So two eels knock at the door . . .

Just a cool couple of links for your amusement and inspiration.

If you didn’t catch the All Things Considered story on NPR earlier this week in which Michelle Norris interviews Mo Willems (author of Don’t Let the Pigeon Drive the Bus, and lots of other important books), go have a listen, and a look.

Willems is concerned–and rightly so–that adults don’t draw enough. After a point, he notes, we decide we aren’t good at it, so we simply quit. He compares this to deciding you’ll no longer play basketball for fun once you realize you’re not going to make it to the NBA, and he urges all of us to pick up a pencil or a pen or a crayon and go for it.

Willems also puts in a plug for letting your children catch you in the act–little kids think it’s cool to do what adults do, so you may as well set a good example and let them see you drawing.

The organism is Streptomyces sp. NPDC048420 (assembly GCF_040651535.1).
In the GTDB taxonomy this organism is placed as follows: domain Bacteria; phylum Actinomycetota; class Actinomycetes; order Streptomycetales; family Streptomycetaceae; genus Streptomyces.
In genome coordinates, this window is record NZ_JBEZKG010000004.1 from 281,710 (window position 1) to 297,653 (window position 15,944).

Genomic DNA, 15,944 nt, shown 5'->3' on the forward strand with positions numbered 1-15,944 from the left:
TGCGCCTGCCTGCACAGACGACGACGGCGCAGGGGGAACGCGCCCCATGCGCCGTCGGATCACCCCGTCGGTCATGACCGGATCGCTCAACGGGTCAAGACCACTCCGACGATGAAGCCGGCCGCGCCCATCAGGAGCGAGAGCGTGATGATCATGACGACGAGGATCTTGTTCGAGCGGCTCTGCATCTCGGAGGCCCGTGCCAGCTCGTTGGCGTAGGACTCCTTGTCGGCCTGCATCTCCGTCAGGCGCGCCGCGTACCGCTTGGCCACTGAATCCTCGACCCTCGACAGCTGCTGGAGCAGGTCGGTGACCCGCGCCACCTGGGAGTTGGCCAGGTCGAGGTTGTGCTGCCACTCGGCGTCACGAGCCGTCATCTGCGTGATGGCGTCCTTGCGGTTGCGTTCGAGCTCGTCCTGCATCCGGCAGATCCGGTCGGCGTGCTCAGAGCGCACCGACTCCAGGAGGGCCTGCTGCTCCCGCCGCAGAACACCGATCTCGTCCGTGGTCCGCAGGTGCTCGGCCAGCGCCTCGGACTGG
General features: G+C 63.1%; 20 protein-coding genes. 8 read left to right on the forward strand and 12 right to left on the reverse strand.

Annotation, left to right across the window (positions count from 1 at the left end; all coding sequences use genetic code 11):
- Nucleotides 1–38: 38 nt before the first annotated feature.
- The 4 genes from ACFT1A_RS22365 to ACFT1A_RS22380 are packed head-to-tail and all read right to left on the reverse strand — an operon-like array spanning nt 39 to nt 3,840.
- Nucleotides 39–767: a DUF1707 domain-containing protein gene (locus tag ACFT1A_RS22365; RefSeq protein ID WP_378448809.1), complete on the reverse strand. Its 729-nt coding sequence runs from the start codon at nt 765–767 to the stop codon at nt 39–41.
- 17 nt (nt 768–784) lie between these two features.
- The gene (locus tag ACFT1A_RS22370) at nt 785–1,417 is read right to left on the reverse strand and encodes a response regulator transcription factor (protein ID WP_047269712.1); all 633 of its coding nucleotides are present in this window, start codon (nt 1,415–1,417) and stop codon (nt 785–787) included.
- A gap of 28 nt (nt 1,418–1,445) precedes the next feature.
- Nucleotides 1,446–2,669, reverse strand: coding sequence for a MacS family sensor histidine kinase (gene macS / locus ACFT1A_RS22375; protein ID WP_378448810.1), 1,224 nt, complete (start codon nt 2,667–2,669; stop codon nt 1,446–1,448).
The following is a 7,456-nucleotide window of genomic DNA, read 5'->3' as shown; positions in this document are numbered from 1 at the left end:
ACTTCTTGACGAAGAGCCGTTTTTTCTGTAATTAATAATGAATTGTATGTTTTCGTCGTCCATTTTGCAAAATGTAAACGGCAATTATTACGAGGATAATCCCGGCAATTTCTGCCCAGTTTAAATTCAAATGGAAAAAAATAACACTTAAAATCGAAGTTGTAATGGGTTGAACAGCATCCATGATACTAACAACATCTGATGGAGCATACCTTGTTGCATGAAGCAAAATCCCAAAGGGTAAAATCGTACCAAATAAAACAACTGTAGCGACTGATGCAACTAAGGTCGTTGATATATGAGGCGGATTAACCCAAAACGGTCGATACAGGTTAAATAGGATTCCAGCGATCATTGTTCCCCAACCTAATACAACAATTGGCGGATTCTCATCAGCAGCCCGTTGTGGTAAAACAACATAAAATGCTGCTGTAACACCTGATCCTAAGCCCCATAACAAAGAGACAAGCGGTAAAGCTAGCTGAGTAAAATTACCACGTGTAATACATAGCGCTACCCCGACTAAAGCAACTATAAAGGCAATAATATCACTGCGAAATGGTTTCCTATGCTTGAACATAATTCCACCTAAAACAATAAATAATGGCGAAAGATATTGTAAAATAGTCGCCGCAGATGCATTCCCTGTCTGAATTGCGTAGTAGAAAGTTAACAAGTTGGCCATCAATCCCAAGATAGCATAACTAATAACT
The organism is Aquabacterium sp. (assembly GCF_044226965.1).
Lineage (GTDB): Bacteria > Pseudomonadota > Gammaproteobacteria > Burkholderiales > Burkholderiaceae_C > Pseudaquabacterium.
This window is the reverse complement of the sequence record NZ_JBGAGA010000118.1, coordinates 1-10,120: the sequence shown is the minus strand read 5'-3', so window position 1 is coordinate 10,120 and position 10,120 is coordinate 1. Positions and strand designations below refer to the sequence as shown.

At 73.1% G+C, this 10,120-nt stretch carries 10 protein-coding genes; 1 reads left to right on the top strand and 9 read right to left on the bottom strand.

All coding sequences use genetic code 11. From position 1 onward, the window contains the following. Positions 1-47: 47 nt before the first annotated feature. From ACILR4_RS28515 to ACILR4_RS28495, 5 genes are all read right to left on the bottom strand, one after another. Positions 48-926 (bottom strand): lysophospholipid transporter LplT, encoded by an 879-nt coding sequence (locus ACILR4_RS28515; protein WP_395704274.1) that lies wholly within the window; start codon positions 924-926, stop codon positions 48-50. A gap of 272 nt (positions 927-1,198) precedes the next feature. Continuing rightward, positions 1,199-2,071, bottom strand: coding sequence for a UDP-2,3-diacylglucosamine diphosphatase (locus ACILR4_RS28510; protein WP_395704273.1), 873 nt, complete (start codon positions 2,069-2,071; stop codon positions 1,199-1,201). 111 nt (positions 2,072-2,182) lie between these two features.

Mo Willems’ blog has a great shot of his dining room, which is painted in blackboard paint, and in which his family engages in “family draws.” This tickled me, because when ours were little we did the same thing–not in the dining room, which I co-opted and turned into my office soon after we moved in–but in a tiny, narrow pantry hallway connecting the kitchen with my office. It has shelves and cupboards against one side and a plain bare wall on the other. We bisected that empty wall horizontally, covered the top half in cork board, coated the bottom with blackboard paint, and put up a chalk rail in the middle. I’d show you a picture, except the hallway is so narrow there’s not room to step back far enough to photograph it.

It provided years of amusement, and inspired a number of complex illustrated stories, including a memorable one in which two eels come calling (“We the eels! Taste like chicken!”).

Maybe you had to be there. Got a bare wall? Maybe you can.


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